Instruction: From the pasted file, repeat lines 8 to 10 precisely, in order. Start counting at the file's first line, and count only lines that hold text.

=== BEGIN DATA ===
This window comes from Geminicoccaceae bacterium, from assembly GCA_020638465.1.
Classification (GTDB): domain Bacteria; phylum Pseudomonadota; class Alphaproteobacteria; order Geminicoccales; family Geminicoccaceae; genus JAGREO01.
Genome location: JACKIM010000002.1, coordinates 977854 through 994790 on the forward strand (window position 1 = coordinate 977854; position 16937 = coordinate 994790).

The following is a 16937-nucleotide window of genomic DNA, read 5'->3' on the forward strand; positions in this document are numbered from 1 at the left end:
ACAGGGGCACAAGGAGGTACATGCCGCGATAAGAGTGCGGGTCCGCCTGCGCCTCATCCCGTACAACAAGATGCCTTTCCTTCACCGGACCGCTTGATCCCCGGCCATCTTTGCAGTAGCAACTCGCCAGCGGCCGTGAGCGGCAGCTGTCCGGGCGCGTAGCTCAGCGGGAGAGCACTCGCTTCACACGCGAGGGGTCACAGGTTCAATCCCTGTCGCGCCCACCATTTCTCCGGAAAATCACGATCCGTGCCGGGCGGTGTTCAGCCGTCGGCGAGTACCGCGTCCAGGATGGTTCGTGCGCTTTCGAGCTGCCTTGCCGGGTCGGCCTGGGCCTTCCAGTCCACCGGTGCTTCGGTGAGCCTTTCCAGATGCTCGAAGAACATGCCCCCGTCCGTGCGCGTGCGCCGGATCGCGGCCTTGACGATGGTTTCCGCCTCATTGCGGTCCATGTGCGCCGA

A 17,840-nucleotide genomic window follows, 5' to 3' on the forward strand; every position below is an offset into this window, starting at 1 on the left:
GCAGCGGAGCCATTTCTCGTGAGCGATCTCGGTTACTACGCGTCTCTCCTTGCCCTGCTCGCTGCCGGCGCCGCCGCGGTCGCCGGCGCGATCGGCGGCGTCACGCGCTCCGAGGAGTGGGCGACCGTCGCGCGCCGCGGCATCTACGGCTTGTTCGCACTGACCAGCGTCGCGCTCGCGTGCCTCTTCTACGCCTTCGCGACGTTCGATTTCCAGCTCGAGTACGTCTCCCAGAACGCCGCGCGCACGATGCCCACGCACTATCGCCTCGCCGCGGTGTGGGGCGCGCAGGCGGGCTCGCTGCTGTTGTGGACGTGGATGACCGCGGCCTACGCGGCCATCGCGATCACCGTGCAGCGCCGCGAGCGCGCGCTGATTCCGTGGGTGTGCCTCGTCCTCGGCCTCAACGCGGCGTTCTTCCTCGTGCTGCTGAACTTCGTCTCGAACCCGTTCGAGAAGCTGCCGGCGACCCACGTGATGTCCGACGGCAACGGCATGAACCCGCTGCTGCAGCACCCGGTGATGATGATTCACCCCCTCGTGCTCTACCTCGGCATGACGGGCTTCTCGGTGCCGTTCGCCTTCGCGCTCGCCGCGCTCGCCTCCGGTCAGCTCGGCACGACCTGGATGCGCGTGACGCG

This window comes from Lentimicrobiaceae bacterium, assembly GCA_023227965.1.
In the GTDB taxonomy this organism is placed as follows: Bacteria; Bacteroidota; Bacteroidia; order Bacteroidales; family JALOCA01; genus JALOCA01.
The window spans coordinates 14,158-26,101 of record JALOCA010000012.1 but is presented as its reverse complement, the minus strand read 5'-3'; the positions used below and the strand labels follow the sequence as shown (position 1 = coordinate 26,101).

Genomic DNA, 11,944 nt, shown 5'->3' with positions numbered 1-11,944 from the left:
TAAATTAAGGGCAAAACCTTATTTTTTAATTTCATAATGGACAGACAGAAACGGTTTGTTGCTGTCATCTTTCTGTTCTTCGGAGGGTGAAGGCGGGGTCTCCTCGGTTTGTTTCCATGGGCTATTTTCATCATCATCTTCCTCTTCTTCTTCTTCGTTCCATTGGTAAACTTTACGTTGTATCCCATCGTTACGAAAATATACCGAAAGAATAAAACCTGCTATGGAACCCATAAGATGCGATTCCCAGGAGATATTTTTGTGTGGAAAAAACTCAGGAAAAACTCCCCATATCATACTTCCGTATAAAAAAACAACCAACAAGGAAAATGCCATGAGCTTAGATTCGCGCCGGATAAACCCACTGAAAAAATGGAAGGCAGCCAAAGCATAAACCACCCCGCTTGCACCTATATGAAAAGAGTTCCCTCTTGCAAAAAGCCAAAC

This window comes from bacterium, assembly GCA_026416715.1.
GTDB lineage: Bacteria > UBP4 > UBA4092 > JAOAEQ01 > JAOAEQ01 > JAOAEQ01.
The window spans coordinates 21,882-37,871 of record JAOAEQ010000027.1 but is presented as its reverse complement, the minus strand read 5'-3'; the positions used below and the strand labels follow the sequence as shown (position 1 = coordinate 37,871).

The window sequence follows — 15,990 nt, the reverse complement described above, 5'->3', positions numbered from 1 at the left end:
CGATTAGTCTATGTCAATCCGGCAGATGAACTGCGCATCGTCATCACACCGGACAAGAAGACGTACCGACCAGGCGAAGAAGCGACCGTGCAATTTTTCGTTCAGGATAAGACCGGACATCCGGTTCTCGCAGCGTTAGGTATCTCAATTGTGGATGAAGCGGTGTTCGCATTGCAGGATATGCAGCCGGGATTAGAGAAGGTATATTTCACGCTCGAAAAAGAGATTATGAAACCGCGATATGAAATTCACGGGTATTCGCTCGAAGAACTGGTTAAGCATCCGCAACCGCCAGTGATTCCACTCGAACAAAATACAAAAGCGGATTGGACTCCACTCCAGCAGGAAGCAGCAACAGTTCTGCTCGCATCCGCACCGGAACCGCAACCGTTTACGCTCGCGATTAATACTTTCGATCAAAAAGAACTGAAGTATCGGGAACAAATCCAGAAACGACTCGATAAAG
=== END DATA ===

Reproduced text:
This window comes from Lentimicrobiaceae bacterium, assembly GCA_023227965.1.
In the GTDB taxonomy this organism is placed as follows: Bacteria; Bacteroidota; Bacteroidia; order Bacteroidales; family JALOCA01; genus JALOCA01.
The window spans coordinates 14,158-26,101 of record JALOCA010000012.1 but is presented as its reverse complement, the minus strand read 5'-3'; the positions used below and the strand labels follow the sequence as shown (position 1 = coordinate 26,101).